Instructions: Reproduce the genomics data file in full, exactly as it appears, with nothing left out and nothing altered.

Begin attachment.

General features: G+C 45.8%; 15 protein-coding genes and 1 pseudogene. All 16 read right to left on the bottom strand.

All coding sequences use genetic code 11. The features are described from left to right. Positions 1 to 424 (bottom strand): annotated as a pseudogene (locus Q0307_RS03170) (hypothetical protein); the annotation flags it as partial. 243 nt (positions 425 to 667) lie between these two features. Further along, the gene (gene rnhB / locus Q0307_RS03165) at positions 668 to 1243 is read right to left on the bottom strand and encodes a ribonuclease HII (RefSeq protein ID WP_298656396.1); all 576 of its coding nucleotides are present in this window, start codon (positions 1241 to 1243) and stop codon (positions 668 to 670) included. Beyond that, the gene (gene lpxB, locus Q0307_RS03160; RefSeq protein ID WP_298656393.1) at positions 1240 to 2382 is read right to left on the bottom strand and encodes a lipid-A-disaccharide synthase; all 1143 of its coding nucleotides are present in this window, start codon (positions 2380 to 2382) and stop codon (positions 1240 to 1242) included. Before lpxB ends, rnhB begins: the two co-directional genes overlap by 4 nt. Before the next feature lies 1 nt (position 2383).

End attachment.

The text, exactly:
General features: G+C 45.8%; 15 protein-coding genes and 1 pseudogene. All 16 read right to left on the bottom strand.

All coding sequences use genetic code 11. The features are described from left to right. Positions 1 to 424 (bottom strand): annotated as a pseudogene (locus Q0307_RS03170) (hypothetical protein); the annotation flags it as partial. 243 nt (positions 425 to 667) lie between these two features. Further along, the gene (gene rnhB / locus Q0307_RS03165) at positions 668 to 1243 is read right to left on the bottom strand and encodes a ribonuclease HII (RefSeq protein ID WP_298656396.1); all 576 of its coding nucleotides are present in this window, start codon (positions 1241 to 1243) and stop codon (positions 668 to 670) included. Beyond that, the gene (gene lpxB, locus Q0307_RS03160; RefSeq protein ID WP_298656393.1) at positions 1240 to 2382 is read right to left on the bottom strand and encodes a lipid-A-disaccharide synthase; all 1143 of its coding nucleotides are present in this window, start codon (positions 2380 to 2382) and stop codon (positions 1240 to 1242) included. Before lpxB ends, rnhB begins: the two co-directional genes overlap by 4 nt. Before the next feature lies 1 nt (position 2383).